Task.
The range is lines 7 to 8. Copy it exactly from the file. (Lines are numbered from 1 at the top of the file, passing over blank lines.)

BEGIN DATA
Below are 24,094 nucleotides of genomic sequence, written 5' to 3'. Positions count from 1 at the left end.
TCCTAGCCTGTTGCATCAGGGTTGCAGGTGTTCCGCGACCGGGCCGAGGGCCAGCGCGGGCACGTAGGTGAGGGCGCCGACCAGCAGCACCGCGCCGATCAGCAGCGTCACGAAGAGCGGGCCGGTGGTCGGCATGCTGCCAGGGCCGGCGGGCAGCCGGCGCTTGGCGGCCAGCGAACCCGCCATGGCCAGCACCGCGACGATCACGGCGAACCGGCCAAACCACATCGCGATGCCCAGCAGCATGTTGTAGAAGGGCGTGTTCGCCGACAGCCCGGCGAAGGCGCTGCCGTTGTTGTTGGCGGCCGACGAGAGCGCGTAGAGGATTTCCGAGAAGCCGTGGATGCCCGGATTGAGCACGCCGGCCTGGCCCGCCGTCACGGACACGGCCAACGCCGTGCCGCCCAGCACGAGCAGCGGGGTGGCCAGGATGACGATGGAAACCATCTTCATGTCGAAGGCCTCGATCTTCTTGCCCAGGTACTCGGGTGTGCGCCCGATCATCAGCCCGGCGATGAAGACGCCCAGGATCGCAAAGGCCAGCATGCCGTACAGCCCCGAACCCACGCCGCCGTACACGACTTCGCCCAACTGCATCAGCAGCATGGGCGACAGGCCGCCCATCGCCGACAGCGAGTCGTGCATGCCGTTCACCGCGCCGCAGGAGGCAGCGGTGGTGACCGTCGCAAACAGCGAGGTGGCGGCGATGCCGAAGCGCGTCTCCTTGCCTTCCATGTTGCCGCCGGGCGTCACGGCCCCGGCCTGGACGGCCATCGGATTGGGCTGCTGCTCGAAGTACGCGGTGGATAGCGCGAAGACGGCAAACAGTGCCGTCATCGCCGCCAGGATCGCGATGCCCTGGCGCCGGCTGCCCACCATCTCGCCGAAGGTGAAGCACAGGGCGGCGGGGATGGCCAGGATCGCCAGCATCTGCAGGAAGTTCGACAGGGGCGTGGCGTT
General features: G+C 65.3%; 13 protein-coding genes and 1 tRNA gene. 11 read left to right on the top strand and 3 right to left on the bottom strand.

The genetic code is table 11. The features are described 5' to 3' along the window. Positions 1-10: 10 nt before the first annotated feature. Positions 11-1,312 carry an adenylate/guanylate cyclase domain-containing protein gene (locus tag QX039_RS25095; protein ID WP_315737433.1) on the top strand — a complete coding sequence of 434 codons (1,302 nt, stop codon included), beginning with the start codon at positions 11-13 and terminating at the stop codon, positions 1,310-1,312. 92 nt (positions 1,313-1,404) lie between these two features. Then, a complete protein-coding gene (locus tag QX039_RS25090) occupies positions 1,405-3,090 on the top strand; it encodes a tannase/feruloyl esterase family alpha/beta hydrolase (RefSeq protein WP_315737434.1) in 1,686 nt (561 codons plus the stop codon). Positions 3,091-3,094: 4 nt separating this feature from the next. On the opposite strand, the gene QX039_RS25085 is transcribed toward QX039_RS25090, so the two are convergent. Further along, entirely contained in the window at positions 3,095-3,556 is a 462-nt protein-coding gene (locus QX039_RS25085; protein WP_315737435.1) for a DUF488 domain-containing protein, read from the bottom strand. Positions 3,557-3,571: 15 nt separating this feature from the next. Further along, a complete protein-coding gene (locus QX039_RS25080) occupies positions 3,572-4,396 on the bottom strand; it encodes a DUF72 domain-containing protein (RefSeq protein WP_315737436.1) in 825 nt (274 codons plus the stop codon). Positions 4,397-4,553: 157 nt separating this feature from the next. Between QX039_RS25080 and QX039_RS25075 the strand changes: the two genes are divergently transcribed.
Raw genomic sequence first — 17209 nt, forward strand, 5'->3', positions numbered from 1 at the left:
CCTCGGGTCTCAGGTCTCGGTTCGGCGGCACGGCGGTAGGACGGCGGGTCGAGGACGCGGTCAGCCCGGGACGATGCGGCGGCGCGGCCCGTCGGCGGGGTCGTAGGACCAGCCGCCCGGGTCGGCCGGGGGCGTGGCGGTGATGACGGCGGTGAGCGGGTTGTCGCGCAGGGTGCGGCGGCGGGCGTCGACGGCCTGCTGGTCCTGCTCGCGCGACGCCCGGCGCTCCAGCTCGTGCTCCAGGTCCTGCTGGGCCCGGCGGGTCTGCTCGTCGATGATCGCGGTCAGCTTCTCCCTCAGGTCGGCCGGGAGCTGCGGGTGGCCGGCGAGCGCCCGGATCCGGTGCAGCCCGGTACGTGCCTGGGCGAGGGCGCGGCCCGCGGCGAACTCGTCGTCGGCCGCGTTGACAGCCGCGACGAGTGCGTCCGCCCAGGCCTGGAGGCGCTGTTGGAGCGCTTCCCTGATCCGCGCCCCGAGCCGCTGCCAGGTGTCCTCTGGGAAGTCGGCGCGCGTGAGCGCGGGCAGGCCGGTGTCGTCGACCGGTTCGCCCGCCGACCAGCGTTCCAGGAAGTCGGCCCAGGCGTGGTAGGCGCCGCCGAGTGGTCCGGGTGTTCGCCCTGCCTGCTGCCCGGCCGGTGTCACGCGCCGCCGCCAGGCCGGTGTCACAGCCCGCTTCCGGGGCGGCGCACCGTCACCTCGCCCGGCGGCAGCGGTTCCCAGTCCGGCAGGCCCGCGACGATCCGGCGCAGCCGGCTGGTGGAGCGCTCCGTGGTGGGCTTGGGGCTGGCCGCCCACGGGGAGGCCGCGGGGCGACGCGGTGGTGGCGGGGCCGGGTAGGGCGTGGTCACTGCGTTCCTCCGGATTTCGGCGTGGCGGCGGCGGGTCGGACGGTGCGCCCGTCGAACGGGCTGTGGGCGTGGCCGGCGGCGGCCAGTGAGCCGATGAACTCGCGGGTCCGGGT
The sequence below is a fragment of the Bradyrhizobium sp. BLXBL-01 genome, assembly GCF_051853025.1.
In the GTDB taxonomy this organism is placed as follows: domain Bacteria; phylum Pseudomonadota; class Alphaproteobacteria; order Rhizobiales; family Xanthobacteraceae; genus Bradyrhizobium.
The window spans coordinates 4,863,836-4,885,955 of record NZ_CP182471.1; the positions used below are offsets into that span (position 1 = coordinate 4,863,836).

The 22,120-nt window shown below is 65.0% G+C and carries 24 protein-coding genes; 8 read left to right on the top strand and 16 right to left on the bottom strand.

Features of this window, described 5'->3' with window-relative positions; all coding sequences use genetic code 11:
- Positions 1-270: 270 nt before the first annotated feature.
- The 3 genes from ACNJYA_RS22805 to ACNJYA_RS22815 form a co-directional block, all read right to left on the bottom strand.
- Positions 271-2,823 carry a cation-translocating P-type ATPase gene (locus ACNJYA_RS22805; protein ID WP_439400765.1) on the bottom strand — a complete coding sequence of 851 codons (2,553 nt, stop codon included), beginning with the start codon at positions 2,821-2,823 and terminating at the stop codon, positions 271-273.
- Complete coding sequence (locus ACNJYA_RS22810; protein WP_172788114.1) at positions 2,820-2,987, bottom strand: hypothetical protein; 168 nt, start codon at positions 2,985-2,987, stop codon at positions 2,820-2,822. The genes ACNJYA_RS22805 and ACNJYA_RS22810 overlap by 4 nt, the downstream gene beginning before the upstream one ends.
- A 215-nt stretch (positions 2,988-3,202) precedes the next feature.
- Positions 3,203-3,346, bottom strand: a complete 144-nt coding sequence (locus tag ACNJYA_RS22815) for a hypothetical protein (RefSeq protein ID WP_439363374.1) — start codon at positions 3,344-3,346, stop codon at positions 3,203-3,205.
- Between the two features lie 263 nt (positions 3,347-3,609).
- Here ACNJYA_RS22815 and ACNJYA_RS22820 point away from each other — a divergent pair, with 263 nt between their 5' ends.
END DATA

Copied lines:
The sequence below is a fragment of the Bradyrhizobium sp. BLXBL-01 genome, assembly GCF_051853025.1.
In the GTDB taxonomy this organism is placed as follows: domain Bacteria; phylum Pseudomonadota; class Alphaproteobacteria; order Rhizobiales; family Xanthobacteraceae; genus Bradyrhizobium.